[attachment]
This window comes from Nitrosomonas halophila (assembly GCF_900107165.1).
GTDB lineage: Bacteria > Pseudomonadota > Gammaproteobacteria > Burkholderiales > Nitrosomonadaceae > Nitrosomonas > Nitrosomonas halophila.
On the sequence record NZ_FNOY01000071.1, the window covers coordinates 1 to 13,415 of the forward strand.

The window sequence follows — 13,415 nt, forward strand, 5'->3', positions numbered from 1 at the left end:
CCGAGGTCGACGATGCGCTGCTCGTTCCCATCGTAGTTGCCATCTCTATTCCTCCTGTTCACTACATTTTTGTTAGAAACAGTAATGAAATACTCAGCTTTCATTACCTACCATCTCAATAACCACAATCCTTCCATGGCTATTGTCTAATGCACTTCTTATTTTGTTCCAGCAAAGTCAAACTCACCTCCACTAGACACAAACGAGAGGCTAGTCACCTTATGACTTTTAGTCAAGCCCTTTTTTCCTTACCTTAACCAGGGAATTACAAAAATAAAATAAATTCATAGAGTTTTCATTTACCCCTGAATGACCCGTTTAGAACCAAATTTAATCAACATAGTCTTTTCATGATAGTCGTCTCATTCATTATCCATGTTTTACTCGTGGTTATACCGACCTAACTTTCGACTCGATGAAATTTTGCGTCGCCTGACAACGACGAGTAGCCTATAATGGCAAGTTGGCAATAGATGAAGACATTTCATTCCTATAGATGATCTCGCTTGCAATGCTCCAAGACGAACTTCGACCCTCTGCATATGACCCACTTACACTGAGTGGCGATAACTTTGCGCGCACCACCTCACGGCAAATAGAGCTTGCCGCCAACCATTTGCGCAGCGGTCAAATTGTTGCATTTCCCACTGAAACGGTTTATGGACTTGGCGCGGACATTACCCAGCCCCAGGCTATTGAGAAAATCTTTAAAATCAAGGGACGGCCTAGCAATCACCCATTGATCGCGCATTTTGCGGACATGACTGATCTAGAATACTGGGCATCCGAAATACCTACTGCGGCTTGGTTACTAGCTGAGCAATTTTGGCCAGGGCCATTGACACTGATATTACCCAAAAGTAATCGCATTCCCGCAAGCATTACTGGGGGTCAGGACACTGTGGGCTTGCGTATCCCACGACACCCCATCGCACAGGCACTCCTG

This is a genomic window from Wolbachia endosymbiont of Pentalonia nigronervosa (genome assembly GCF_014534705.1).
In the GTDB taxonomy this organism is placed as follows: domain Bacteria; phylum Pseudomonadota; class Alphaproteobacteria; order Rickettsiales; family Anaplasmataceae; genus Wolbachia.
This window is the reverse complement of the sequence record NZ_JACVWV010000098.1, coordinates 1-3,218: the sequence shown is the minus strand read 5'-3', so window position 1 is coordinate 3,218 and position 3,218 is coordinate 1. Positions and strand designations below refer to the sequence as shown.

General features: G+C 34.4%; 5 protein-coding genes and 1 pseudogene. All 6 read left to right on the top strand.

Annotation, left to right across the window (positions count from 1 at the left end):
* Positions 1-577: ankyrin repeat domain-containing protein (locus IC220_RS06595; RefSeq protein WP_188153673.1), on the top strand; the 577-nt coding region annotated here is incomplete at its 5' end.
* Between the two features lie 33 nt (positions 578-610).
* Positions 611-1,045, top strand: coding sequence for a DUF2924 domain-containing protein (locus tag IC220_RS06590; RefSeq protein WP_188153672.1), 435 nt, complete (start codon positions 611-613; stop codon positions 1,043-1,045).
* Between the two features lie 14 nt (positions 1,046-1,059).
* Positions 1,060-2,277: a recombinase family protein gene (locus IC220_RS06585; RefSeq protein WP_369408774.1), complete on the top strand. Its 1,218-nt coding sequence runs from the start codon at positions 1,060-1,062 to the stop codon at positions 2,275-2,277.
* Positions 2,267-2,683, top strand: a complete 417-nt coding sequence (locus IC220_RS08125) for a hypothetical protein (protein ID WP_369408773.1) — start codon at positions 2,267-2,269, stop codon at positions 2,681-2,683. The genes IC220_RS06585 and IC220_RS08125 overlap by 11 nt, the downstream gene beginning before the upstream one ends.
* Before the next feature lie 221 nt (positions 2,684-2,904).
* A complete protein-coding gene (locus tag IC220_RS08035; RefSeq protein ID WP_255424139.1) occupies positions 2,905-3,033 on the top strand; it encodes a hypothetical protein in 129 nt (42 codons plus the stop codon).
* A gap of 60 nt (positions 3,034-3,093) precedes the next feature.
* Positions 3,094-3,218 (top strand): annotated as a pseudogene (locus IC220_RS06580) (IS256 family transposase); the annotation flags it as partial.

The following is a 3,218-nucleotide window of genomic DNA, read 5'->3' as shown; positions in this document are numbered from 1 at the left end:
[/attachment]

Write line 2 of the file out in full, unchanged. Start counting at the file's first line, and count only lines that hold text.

GTDB lineage: Bacteria > Pseudomonadota > Gammaproteobacteria > Burkholderiales > Nitrosomonadaceae > Nitrosomonas > Nitrosomonas halophila.